Eric Dregni is a hack when it comes to fishing (his words), but he pulls up trophy after trophy from the depths of Great Lakes lore in his new book.

“Let’s Go Fishing! Fish Tales from the North Woods” is a quirky assortment of dubious stories and characters, strange lures and odd gastronomical inclinations. As cultural historian, Dregni delivers with a deft hand and light wit, and validates what every Midwesterner with a few rods, a net and a tackle box knows: Fishing is what we do. Moreover, for better and at times worse, it’s who we are.

Examples overflow:

• The fishing hauls shown again and again in photos from the late 19th century and early 20th century are almost comically huge, and resonate in the context of today’s fishing challenges such as the one playing out at Lake Mille Lacs. Excess ruled back in the day, judging by the book’s collection of snapshots and tourist postcards. The Minnesota Democrat in August 1851 wrote of four St. Paul men who “enjoyed a day sport at hunting and fishing last week, on Rice creek and Rice lake. They caught 300 pounds of black bass and killed 63 prairie chickens.”

• German and Scandinavian immigrants formally protested the dearth of carp — yes, carp — with a letter campaign to persuade U.S. senators to intervene. “The carp arrived at Union Station in St. Paul under guard because they were thought to be so valuable,” said University of Minnesota fisheries professor Peter Sorenson, of the carp’s popularity in Europe. On Nov. 1, 1888, the St. Paul Daily Globe ran a banner headline, “Carp by the Carload: Brain food which will be distributed through the Northwest.” State fish commissioners went on to distribute a flier about best practices for helping the carp “grow and flourish.” Within 10 years, the carp was the pariah of Minnesota waters — dubbed the “German menace,” among other things.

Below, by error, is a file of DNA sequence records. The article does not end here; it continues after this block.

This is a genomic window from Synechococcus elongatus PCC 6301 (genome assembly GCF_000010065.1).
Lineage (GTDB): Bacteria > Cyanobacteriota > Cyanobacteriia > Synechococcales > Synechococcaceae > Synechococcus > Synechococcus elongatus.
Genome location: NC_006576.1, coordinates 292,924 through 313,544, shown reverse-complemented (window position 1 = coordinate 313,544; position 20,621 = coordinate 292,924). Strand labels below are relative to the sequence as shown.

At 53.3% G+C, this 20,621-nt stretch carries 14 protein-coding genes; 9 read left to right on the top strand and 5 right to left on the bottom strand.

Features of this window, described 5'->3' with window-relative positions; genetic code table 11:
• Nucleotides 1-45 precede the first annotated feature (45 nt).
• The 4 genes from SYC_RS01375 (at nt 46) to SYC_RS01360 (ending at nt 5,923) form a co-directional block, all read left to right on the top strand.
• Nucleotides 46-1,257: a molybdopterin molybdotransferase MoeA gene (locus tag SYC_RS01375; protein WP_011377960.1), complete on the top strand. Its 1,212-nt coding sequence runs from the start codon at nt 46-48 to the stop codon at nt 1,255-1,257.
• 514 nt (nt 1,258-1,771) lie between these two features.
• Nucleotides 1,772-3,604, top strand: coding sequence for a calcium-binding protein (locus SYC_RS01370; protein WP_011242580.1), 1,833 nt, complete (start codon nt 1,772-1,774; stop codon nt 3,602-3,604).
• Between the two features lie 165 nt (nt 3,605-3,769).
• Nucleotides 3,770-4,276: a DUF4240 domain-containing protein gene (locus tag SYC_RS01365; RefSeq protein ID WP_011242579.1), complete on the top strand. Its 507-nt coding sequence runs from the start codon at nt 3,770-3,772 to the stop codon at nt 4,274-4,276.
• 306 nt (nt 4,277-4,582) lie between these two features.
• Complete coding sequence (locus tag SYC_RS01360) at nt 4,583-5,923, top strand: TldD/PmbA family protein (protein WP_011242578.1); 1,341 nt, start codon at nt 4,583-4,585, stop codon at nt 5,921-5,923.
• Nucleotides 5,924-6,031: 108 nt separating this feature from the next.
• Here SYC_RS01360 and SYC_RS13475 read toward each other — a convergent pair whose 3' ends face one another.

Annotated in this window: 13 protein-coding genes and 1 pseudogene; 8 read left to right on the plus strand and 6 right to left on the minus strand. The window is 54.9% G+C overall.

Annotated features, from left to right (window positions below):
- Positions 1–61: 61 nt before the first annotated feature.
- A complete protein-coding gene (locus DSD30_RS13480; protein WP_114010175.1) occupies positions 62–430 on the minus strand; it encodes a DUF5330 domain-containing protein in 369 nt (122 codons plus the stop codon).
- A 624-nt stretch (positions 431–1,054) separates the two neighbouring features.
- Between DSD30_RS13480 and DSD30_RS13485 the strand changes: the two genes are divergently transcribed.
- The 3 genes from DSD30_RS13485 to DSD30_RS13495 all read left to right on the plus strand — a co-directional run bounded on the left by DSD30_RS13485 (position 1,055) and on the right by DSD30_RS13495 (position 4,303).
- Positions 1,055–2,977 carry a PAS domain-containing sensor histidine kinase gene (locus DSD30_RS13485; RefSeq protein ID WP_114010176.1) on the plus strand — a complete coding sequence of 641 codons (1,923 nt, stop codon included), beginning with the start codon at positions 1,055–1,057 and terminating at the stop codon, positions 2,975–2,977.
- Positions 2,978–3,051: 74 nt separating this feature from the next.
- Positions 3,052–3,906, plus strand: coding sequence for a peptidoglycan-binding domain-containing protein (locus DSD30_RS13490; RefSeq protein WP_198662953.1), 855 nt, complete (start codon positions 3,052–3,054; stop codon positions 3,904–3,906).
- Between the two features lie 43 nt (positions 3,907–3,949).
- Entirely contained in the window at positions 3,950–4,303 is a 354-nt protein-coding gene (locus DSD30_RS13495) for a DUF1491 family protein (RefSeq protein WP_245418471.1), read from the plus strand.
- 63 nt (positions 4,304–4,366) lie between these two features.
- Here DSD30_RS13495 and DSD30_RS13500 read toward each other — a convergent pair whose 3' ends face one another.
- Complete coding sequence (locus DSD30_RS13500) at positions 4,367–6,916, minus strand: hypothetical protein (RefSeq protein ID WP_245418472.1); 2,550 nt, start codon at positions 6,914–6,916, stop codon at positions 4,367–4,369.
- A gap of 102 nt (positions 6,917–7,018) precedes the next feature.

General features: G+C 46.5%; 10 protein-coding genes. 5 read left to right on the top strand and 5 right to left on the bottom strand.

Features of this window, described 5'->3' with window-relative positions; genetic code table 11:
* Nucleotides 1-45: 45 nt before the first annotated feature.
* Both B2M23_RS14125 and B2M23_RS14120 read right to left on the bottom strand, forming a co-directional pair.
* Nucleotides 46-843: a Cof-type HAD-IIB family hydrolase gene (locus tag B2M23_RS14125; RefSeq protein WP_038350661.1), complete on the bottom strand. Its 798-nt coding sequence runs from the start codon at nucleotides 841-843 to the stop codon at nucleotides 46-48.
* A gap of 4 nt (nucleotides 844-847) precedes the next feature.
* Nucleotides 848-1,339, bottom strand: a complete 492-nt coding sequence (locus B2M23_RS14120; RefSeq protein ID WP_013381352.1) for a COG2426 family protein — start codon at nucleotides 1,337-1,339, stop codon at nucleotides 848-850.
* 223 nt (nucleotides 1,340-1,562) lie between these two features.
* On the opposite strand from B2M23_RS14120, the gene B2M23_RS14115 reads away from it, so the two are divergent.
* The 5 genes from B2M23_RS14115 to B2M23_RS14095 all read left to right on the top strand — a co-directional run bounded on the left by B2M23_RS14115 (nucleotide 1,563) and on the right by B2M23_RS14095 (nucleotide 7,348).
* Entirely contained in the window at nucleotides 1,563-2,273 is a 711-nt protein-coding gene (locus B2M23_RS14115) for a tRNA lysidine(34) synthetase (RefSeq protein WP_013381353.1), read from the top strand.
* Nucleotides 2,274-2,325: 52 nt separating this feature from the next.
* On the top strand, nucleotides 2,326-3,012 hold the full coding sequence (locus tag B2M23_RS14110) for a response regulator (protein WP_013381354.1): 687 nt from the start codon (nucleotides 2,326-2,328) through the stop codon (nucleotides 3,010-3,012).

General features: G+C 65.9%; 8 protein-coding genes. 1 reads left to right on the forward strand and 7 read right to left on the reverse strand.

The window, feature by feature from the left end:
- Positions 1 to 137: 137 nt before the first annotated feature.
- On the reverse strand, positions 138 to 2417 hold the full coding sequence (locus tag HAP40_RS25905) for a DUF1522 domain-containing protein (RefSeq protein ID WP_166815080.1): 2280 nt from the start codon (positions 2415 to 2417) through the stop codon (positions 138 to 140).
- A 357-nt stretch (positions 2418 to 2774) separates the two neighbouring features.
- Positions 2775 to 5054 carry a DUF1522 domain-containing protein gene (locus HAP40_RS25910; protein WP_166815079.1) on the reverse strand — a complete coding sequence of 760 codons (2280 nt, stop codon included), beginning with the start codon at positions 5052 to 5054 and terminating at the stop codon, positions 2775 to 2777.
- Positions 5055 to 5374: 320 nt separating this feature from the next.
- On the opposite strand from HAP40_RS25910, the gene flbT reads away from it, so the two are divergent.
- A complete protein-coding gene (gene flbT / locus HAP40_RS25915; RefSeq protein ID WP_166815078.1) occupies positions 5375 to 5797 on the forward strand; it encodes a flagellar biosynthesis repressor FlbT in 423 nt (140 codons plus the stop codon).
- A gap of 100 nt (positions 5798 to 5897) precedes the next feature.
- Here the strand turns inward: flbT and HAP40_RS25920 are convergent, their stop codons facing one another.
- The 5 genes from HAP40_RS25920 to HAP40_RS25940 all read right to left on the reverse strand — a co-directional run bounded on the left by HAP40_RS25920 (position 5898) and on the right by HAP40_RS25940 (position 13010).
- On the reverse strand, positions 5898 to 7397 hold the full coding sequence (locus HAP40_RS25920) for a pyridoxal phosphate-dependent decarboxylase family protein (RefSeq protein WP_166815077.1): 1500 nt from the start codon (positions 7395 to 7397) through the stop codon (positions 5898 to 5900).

• Little wonder in a state where fishing is king that Minnesota communities would duel for bragging rights. Dregni chronicles the “fishing town fights” of Baudette and Garrison over which is the “walleye capital.” But who knew of Port Clinton, Ohio, on Lake Erie? Quoted in the Bismarck Tribune, a representative from Ohio State University said Lake Erie is unequaled for its walleye production. Port Clinton celebrates New Year’s Eve with its version of a ball drop: It lowers an 18-foot walleye named Captain Wylie.

Dregni, 48, grew up in Minnetonka but recalled that most of his fishing days were spent at his grandparents’ spot north of Pequot Lakes, Minn. He said he reacted to summer boredom by wetting a line, whereas today his three children view dock fishing as an almost quaint departure in the wired world.

An English and journalism professor at Concordia University St. Paul, Dregni proposed the book years ago. A Star Tribune story about the ubiquitous Main Street fiberglass fish statue was a catalyst, he said. He has been accumulating tales of fishing lore through research and road trips, with some of his own photos from more than a decade ago.

“There is so much fishing culture here. I didn’t want to do a how-to book,” said Dregni, who adds to his collection of offbeat books such as “Minnesota Marvels” and “Vikings in the Attic.” “I didn’t want to have people talking too much about how beautiful fishing is and all that, but all the cultural aspects around it.”

Fittingly for a collection devoted to fishing’s allure, one of Dregni’s final work trips for the book was to Aitkin, Minn., to snap photos of the “World Famous Fish House Parade.”

Did Dregni complete all that went into the book with a new appreciation for fishing? Deeper, perhaps, is the better word. “I think it’s something we don’t want to lose here,” he said.

Bob Timmons • 612-673-7899

“Let’s Go Fishing!”
By: Eric Dregni
Publisher: University of Minnesota Press, 256 pages, $39.95
• 7 p.m. June 2, Excelsior Bay Books, 36 Water St., Excelsior
• 6:30 p.m. June 8, Bookstore at Fitger’s, 600 E. Superior St., Duluth